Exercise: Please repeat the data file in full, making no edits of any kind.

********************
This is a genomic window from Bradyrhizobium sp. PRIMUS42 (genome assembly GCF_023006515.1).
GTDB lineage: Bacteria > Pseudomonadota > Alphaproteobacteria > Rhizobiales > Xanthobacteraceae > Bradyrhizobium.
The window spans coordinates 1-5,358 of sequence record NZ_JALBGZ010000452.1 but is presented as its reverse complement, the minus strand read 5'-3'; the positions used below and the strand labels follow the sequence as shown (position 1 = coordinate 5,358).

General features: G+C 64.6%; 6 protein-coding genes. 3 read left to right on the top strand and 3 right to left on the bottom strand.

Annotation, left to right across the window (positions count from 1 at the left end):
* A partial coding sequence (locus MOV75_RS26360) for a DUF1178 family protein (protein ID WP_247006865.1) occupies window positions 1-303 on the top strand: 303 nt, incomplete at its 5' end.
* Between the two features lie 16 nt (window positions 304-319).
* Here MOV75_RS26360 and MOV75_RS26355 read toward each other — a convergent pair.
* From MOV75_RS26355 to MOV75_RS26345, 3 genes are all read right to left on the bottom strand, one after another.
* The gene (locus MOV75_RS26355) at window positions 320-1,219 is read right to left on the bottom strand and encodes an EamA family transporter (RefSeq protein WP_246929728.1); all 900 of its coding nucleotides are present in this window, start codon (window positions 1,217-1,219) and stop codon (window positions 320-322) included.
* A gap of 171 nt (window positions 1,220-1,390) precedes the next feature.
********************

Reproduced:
This is a genomic window from Bradyrhizobium sp. PRIMUS42 (genome assembly GCF_023006515.1).
GTDB lineage: Bacteria > Pseudomonadota > Alphaproteobacteria > Rhizobiales > Xanthobacteraceae > Bradyrhizobium.
The window spans coordinates 1-5,358 of sequence record NZ_JALBGZ010000452.1 but is presented as its reverse complement, the minus strand read 5'-3'; the positions used below and the strand labels follow the sequence as shown (position 1 = coordinate 5,358).

General features: G+C 64.6%; 6 protein-coding genes. 3 read left to right on the top strand and 3 right to left on the bottom strand.

Annotation, left to right across the window (positions count from 1 at the left end):
* A partial coding sequence (locus MOV75_RS26360) for a DUF1178 family protein (protein ID WP_247006865.1) occupies window positions 1-303 on the top strand: 303 nt, incomplete at its 5' end.
* Between the two features lie 16 nt (window positions 304-319).
* Here MOV75_RS26360 and MOV75_RS26355 read toward each other — a convergent pair.
* From MOV75_RS26355 to MOV75_RS26345, 3 genes are all read right to left on the bottom strand, one after another.
* The gene (locus MOV75_RS26355) at window positions 320-1,219 is read right to left on the bottom strand and encodes an EamA family transporter (RefSeq protein WP_246929728.1); all 900 of its coding nucleotides are present in this window, start codon (window positions 1,217-1,219) and stop codon (window positions 320-322) included.
* A gap of 171 nt (window positions 1,220-1,390) precedes the next feature.